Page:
Perkins v. Trailco Mfg. and Sales Co.Annotate this Case
613 S.W.2d 855 (1981)
James E. PERKINS, Movant, v. TRAILCO MANUFACTURING AND SALES CO., etc., Big Sandy Diesel Service, and Bee Line Haulers, Inc., Respondents.
Supreme Court of Kentucky.
April 14, 1981.
*856 DeParcq, Anderson, Perl, Hunegs & Rudquist, Minneapolis, Minn., Frank H. Warnock, Warnock & Warnock, Greenup, for movant.
David O. Welch, Ashland, for respondent Trailco Mfg.
McKenzie, Wollery & Sewell, Ashland, for respondent Big Sandy Diesel Service.
H. Gene Baldridge, Rose & Baldridge, Ashland, for respondent Bee Line Haulers.
This is a products liability action. The issue of liability was tried to a jury. At the conclusion of all of movant's evidence, the trial judge granted respondents' motion for a directed verdict and dismissed movant's complaint, at his cost. The Court of Appeals of Kentucky affirmed the judgment of the trial court. This court granted review, and reverses.
The trial court was of the opinion that movant, James E. Perkins, had failed to show causation. In other words, the trial judge in effect held that Perkins had not established that his injuries were brought about by any defect or unreasonably dangerous condition of the dump trailer or hydraulic hoist assembly or a breach of any expressed or implied warranties, or that respondent, Trailco Manufacturing and Sales Co., was negligent in the design, testing, manufacturing, assemblying, sale or distribution of the trailer or the hydraulic hoist assembly. We need to consider the facts relating to causation as portrayed by the transcript of testimony.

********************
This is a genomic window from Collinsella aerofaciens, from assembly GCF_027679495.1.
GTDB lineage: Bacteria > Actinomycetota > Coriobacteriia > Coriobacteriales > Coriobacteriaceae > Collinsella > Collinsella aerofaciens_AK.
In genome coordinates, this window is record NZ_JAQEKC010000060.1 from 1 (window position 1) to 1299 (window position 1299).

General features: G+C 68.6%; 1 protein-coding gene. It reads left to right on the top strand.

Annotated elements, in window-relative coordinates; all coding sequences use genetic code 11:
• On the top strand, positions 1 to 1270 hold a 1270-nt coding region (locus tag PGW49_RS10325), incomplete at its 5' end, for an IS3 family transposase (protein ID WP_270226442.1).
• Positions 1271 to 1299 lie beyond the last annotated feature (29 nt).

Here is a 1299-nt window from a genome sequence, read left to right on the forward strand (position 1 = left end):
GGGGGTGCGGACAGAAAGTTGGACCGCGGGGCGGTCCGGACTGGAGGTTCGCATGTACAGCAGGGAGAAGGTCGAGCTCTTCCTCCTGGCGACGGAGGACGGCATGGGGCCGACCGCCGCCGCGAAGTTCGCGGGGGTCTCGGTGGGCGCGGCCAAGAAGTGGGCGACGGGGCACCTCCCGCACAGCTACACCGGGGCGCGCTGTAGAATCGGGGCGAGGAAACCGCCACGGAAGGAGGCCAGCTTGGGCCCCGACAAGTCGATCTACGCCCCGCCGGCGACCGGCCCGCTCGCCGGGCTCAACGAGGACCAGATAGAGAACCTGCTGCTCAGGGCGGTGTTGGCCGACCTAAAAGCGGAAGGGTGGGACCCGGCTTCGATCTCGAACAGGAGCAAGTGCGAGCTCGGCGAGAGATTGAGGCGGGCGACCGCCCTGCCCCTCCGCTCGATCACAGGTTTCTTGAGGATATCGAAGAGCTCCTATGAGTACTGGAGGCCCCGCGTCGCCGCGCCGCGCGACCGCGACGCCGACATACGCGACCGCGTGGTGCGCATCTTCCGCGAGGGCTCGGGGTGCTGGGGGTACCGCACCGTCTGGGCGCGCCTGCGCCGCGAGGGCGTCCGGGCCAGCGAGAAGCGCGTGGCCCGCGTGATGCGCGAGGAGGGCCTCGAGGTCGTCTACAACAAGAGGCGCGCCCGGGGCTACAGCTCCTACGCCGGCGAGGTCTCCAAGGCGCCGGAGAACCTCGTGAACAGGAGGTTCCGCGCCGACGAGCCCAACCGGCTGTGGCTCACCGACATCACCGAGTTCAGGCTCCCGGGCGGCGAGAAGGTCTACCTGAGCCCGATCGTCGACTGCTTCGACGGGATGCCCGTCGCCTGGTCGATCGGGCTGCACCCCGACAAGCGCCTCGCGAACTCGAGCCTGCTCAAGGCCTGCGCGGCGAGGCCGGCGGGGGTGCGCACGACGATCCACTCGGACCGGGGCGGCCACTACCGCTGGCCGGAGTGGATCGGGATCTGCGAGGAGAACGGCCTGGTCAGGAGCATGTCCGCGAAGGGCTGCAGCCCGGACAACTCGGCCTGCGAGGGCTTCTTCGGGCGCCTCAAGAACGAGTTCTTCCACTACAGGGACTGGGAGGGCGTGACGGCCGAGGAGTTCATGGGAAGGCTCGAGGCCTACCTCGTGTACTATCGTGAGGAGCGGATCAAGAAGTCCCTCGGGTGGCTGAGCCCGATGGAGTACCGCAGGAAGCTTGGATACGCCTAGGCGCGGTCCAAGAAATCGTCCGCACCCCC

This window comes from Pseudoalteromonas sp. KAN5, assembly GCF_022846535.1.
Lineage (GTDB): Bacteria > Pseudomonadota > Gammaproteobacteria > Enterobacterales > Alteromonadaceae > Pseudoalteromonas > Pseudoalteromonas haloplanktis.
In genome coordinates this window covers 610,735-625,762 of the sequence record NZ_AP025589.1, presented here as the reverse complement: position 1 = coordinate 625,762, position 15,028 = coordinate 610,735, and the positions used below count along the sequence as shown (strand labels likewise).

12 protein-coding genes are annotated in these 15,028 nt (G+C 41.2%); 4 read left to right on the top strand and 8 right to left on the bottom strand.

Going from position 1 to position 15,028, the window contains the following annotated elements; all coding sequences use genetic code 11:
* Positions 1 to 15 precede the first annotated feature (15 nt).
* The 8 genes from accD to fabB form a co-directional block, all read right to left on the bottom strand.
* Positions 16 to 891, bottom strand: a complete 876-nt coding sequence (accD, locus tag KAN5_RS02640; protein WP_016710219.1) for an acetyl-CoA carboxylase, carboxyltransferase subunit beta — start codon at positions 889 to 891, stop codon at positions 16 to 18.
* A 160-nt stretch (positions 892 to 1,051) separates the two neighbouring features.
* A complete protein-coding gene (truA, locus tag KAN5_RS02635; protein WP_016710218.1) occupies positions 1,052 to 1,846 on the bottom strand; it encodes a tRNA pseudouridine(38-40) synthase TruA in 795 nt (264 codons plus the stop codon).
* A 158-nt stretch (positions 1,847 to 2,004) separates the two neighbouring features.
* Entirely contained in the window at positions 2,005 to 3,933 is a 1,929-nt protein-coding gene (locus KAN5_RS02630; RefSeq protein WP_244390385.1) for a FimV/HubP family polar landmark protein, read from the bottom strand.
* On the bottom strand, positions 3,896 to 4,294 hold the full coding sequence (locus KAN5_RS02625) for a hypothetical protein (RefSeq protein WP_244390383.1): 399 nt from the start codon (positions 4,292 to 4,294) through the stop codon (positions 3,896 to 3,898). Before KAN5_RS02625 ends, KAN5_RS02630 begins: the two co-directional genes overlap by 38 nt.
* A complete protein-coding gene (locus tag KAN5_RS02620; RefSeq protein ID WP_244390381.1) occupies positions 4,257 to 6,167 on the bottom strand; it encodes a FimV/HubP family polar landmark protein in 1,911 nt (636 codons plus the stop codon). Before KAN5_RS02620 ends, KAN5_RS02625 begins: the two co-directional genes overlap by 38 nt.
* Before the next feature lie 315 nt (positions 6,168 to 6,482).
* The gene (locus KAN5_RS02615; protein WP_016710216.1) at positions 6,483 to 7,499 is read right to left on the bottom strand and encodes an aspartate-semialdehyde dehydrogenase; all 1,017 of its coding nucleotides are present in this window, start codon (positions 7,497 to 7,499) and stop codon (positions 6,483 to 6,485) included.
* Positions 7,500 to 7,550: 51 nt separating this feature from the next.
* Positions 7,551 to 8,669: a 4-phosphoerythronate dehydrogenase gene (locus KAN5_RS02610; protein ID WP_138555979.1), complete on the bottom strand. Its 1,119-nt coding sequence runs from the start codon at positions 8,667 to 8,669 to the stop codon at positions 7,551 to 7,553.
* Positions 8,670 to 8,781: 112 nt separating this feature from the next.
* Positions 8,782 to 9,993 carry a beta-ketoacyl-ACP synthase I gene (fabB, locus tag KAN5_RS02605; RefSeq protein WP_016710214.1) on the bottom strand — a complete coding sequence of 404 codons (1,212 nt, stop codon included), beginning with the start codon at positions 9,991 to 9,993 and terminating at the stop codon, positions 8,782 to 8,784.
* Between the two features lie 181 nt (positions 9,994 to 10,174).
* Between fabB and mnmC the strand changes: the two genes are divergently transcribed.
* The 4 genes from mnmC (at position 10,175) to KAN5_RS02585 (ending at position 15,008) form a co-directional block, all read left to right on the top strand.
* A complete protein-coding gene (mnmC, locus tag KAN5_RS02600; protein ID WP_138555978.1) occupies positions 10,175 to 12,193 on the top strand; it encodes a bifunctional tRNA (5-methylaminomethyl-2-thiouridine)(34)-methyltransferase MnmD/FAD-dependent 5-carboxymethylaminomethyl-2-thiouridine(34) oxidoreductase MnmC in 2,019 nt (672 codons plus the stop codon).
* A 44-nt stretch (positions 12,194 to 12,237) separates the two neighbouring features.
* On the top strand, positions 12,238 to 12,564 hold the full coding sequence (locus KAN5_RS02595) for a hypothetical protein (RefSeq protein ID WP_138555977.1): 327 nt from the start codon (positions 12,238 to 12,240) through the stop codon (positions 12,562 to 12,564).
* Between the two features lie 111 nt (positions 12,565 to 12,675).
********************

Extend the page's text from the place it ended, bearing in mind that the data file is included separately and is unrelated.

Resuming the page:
Perkins, at the time of his injury, had for many years been engaged in the trucking business, especially dump truck hauling and dumping. He did his own maintenance, and at one time had fourteen drivers and three mechanics working for him. He decided to start hauling coal, sand, and gravel, and began shopping around for the proper dump trailer to use in conjunction with his GMC tractor. In the course of his shopping, several times he advised with William Rose, a salesman for the respondent, Big Sandy Diesel Service, relative to the GMC truck tractor that he owned as related to the best length of trailer to be purchased. The salesman suggested and recommended the purchase of a 28-foot trailer. On March 11, 1974, Perkins returned to Big Sandy Diesel Service, again conferred with Mr. Rose, and at his suggestion purchased the new trailer, the one involved in this action. It was manufactured by Trailco and distributed by respondent Bee Line Haulers, Inc.